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Friday, November 29, 2013

Crime and Punishment: re-thinking the message of Christ in the Book of Revelation

"Crime and Punishment" is my take on the New Testament book of Revelation.

It seems clear to me from the parables of Christ that his teaching was intended to open the minds of men and women to a greater understanding of the meaning of their existence.  This story (in the previous link) he told of the wayward son who wasted all his father gave him is generally taught as a story of forgiveness.  However it is more than that because it reveals that the son is not merely forgiven but a child of the house he left. He was always the son of the Father, he would always be the son of the Father. And that never changed. He may have ended up in the gutter with a meth pipe in his mouth, but he was still able to come home freely to his Father. His Father did not lay any guilt trips on him when he came home. The purpose of Christ's teaching was to show those who were wallowing in misery the nature of their own being that somebody, their maker, thought they were worth something. Not only that, he didn't hold anything against them.

The activity of the Christian Church through the ages is evidence it never understood what Jesus was talking about. It made 'politically correct' decisions enabling it to harmonize with the status quo orchestrated by the secular state. Thus the Church became Babylon, the whoring wife of Christ, who declared his kingdom was not of this world.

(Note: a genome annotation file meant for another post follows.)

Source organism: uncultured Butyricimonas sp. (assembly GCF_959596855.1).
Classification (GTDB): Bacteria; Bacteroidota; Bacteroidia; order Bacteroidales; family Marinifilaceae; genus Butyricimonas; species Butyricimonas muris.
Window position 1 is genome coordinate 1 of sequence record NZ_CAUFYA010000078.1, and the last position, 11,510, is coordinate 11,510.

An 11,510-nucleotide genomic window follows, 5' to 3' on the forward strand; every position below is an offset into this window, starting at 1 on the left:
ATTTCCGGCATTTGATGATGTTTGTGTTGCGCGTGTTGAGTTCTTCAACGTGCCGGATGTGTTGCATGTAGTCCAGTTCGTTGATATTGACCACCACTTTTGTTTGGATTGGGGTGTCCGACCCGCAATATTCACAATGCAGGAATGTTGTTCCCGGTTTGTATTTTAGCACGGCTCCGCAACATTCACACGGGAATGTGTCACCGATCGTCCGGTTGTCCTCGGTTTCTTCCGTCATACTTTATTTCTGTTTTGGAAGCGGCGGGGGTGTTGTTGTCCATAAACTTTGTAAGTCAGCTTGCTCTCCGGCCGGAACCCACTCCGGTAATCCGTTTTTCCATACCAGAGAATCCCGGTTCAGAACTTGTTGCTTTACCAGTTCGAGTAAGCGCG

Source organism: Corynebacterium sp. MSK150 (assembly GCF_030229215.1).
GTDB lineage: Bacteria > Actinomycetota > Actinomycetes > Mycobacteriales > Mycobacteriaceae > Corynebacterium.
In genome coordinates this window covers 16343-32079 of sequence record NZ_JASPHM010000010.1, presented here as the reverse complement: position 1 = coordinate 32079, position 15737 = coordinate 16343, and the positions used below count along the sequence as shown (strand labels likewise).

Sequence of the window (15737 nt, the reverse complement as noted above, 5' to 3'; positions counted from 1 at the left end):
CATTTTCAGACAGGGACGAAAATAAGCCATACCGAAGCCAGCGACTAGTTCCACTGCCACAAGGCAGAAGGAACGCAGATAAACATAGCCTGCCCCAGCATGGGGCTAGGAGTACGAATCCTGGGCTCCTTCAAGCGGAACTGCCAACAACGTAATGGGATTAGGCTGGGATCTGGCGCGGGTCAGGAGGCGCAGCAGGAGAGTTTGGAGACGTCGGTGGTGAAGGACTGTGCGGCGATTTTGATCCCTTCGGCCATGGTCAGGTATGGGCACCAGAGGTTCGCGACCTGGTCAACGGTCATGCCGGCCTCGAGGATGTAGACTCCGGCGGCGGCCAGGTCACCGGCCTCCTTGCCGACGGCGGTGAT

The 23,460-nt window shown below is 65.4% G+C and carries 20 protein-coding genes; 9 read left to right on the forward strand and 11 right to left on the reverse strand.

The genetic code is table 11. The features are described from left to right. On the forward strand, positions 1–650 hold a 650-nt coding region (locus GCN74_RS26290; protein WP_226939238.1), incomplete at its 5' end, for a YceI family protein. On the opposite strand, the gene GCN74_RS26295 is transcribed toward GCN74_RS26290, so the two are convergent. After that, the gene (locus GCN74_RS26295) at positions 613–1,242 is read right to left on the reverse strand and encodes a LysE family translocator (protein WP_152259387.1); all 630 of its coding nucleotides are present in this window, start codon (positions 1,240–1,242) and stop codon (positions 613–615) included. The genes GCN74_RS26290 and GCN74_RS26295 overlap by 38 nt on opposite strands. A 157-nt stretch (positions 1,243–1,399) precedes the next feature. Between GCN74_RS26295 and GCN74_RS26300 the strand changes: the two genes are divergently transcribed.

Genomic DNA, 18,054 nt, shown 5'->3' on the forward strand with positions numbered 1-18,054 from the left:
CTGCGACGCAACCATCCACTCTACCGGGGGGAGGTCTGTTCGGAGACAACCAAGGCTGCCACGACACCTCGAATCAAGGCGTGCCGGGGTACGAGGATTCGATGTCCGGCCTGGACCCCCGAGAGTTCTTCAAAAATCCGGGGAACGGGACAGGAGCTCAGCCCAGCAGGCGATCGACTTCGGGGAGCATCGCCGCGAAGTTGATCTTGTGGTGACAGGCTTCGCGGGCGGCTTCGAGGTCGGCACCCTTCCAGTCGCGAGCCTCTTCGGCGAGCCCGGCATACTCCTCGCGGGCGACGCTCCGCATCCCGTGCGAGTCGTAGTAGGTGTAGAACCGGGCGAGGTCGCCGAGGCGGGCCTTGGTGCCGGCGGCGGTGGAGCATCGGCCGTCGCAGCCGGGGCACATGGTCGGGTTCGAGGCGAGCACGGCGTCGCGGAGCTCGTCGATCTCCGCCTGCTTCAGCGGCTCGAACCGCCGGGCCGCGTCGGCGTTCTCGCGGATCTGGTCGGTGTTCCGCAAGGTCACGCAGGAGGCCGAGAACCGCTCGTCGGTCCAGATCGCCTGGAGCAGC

Christian doctrine has, in my way of thinking, turned Christ into a joke. It presents a God who will send a man to burn in hell forever if he has failed to confess the theft of a candy bar as a child. The English executed people for offenses like that at one point in their history.

They never claimed that the judge loved them while he was hanging them for petty theft or that he was  'merciful' for sending them to the hell hole of Australia. It was representative of the justice of the elite classes defending their private property. These petty thieves were people that needed to be gotten rid of. The book "Orphans of History: The Forgotten Children of the First Fleet" by Robert Holden is an eye opener.  It gives a look into that history of Great Britain which claims the name of Christ and his religion as theirs. The book is hard to find, but I suggest getting a copy and reading it.

The video below is the result of meditating on the meaning of Christ apart from sectarian interpretations.

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A practitioner of the art of living with the intent of learning how to die without fear.